Across Northern Europe: Terror in Berlin

I’m in Belgium now but I have a word more about Germany because simply being a tourist in Berlin will get you thinking. I’d love to take a history class on the last century in Berlin: WWI leads to Hitler leads to WWII leads to the DDR leads to the fall of the Berlin wall. How’s that for a syllabus?

A couple days ago I was at the Topography of Terror, an outdoor museum that lost funding before it was completed. The exhibit stands where the Gestapo and SS once set up shop and is complete enough in it’s telling of terrible things.

“World history sometimes seems unjust, but in the end it reveals a superior justice.” That quote was translated into English on one of the displays from the WWII period and it reminded me of Martin Luther King Jr.’s hopeful formulation that “the arc of the moral universe is long but it bends towards justice.”

But in 1944 it wasn’t that kind of movie and the quote is from Joseph Goebbels the Nazi propaganda minister. He was right, I suppose, but I’m not sure he knew it.

I spent a fair bit of my time in Berlin wishing I was traveling with Mahmoud Ahmadinejad. The Iranian president has famously denied the Holocaust and when Mike Wallace interviewed him on “60 Minutes” some months ago, Ahmadinejad basically asked, “If it happened, where is the evidence?”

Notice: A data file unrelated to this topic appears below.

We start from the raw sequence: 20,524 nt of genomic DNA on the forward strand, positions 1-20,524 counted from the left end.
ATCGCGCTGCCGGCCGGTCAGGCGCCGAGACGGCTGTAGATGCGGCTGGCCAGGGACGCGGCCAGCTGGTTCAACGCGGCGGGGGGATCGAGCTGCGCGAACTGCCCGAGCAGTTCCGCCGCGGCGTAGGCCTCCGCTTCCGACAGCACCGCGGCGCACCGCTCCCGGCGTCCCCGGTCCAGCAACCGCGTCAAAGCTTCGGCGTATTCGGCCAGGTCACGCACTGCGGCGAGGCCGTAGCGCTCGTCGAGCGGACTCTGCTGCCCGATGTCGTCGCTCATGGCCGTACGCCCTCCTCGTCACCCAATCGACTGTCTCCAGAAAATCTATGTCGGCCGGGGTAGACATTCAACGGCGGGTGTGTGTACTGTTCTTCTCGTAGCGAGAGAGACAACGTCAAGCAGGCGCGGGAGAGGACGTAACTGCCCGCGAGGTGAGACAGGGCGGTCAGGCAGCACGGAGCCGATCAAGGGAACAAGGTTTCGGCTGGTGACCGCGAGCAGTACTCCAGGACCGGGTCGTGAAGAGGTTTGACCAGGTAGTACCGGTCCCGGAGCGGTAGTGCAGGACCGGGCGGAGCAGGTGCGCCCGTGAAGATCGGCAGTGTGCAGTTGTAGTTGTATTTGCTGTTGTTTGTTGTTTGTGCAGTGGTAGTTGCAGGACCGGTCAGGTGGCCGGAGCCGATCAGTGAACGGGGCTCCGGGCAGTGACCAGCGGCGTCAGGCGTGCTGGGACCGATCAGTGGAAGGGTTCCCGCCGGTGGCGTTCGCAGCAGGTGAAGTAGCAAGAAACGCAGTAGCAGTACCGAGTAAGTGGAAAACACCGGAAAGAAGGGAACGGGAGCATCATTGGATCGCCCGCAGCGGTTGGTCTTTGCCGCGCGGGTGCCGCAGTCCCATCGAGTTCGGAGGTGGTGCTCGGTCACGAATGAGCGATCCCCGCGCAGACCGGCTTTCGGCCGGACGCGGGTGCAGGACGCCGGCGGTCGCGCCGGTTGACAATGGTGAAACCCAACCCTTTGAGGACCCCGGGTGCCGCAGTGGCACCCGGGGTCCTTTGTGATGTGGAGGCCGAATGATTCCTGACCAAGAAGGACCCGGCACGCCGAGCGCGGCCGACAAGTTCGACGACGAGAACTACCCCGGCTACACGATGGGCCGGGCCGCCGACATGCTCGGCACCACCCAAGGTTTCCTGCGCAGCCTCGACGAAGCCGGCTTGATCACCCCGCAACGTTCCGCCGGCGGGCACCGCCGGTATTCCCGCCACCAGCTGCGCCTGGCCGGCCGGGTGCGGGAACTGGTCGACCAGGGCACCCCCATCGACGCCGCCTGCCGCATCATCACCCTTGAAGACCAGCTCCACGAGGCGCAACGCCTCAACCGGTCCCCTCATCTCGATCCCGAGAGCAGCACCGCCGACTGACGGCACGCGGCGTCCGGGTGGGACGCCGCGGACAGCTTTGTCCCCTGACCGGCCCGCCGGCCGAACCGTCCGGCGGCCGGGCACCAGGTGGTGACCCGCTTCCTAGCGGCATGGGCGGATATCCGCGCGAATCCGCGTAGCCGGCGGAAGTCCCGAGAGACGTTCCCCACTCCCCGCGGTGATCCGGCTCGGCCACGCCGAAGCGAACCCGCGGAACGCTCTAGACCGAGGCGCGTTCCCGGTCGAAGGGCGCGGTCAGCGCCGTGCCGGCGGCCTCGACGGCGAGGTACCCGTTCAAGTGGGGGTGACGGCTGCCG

Berlin, indeed much of Germany, is an answer to that question. Perhaps most stirring at the Topography of Terror are the audio recordings which play with the push of a button at several of the displays. One live radio report describes the hysterical crowd on the night Hitler was named Chancellor.

But the button I wished Ahmadinejad would push was from October 4, 1943. It was Heinrich Himmler, the SS commander speaking at a Nazi party meeting. “I want to talk to you quite openly here about a very difficult topic,” he said. “The extinction of the Jews.”